Monday, April 16, 2012
Voices of Health Reform: Interviews with Health Care Stakeholders: Options for Repackaging American Health Care, 209 pages, by Richard L. Reece, MD, Practice Support Resources (2005), 209 pages, $51 on Amazon or from www. Practicesupport.com or call 1-800-967-7790, to order directly from the publisher.
The deep moans around with many voices,Come, my friends,
'Tis not too late to seek a better world.Alfred North Tennyson (1808-1892), Ulysses
April 17, 2012 - I know what you’re thinking. Why review a book on health reform that is 7 years old?My motives are straightforward.
· It is my book, so why not?
· It contains 40 interviews with movers and shakers of the health reform world, something you won’t find elsewhere.
· It traverses the views of health care universe leaders – from conservatives to liberals, from private to public stakeholders, from idealists to liberals - most of whom are still major players.
The book is split into 6 sections with 6 -8 interviews in each section:
· Part 1 – Leaders advocating private –public interests as the solution
· Part 2 – Leaders advocating government –assured coverage solution.
· Part 3 – Leaders advocating consumer-driven solution.
· Part 4 – Leaders representing vested interests of physicians and hospitals.
· Part 5- Leaders representing vested health plan interests.
· Part 6- Leaders representing support and supply chain interests.
As if that were not enough, it concludes with these practical conclusions, most of which are still relevant.
1. Fragmentation and conflicts between health care interest groups renders reform intractable, but collaboration is essential if we are to preserve the best of our present system.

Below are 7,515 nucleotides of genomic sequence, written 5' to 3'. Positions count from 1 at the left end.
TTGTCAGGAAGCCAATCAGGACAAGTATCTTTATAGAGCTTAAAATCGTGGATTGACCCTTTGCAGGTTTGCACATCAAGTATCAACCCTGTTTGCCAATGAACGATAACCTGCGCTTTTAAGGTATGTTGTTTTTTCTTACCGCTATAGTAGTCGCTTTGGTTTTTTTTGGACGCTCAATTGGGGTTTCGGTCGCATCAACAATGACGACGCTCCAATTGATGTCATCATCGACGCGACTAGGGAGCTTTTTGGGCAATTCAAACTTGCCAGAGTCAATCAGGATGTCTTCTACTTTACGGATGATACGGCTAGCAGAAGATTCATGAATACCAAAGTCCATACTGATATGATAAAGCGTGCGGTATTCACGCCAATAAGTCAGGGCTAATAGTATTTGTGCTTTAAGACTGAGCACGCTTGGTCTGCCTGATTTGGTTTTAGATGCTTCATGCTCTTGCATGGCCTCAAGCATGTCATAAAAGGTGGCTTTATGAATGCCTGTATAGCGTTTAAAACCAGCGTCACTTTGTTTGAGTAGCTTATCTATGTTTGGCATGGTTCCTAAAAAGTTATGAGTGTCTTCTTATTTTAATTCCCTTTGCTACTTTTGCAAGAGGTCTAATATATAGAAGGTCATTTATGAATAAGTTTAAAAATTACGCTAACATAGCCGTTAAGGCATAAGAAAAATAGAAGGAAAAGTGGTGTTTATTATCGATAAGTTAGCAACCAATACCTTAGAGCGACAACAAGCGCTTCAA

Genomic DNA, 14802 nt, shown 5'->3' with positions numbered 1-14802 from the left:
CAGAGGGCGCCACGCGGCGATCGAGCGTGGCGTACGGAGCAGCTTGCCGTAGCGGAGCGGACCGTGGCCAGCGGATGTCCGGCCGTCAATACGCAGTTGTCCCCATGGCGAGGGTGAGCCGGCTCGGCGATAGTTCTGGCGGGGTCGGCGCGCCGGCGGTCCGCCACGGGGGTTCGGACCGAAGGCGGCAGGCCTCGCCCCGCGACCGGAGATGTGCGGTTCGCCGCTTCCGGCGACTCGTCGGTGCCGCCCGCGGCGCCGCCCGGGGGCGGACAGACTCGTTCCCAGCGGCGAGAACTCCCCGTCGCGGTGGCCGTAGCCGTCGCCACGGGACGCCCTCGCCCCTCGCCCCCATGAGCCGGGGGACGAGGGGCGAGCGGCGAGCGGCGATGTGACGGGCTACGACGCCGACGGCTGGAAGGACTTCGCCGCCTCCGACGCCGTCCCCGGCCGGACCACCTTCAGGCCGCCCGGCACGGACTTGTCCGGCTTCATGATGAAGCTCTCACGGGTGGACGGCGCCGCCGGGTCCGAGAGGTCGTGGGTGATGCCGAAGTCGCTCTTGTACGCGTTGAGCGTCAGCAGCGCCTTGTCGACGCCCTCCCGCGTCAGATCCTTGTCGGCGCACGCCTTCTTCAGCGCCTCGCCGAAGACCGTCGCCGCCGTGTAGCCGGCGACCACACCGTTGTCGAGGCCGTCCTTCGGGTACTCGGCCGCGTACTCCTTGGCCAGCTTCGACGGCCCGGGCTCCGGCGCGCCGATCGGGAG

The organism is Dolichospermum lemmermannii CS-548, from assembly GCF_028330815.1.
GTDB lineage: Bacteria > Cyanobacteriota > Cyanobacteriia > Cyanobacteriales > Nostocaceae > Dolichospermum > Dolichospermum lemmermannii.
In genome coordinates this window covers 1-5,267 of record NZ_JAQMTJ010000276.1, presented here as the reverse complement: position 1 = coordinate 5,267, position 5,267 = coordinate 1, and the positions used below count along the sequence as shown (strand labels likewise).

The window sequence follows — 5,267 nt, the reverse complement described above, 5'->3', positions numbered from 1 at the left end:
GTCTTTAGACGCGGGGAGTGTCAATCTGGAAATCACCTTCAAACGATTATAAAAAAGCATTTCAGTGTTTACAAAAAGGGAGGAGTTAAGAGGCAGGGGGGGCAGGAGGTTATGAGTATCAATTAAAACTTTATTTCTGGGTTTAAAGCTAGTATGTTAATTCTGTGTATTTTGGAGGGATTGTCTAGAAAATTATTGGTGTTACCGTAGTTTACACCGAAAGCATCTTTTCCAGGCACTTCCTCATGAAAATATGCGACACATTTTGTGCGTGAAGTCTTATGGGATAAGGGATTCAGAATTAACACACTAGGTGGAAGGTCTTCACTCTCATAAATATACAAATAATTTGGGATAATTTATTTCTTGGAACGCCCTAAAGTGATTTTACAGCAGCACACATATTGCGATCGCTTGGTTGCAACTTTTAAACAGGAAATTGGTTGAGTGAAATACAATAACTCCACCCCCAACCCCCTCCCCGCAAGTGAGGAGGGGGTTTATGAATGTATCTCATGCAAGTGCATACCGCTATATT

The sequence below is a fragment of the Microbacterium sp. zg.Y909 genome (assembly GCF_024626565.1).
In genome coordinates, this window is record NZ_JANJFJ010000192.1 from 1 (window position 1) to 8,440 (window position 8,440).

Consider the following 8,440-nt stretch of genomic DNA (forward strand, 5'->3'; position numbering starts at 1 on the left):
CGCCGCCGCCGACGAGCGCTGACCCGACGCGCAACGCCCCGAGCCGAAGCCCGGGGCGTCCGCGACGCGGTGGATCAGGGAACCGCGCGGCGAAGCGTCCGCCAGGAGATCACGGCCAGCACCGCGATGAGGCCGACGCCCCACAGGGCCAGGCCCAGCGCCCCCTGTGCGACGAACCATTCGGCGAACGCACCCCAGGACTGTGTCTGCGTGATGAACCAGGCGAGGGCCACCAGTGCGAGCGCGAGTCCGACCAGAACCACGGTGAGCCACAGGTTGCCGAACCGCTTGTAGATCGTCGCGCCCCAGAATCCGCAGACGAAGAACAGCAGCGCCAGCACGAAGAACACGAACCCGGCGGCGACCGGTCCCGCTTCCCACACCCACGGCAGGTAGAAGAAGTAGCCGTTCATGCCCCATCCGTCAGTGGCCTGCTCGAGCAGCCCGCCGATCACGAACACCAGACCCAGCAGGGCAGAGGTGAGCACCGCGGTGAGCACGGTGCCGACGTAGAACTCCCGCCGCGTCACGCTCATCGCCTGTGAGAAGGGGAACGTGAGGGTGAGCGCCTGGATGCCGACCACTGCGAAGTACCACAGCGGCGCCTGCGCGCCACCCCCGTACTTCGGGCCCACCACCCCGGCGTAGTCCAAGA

2. Single-payer backers, still committed, are seeing practical opportunities slip away.
3. Medicare, in its present form, is unsustainable.
4. These days the consumer-driven movement is on everybody’s mind.
5. Regional ideological and regional differences matter.
6. Hospital and physician collaboration remains an “iffy’ matter.
7. The consumer movement means different things to different health stakeholders and opens up enormous opportunities.
8. American physicians increasingly consider themselves a disenfranchised minority.
9. Medicare and managed care organizations are placing their reform bets on the pay-for-performance movement.
10. Health care systems are difficult to manage because they composed of independent individuals and independent organizations acting in their own best interests at the boundaries of care.
11. Information technologies are often seen as the Holy Grail of Health Care, but these technologies will not work if they ignore the Elephant in the Room, reluctance of small physician practices to install electronic records.
12. Final conclusion – our health system is a creature of our culture.
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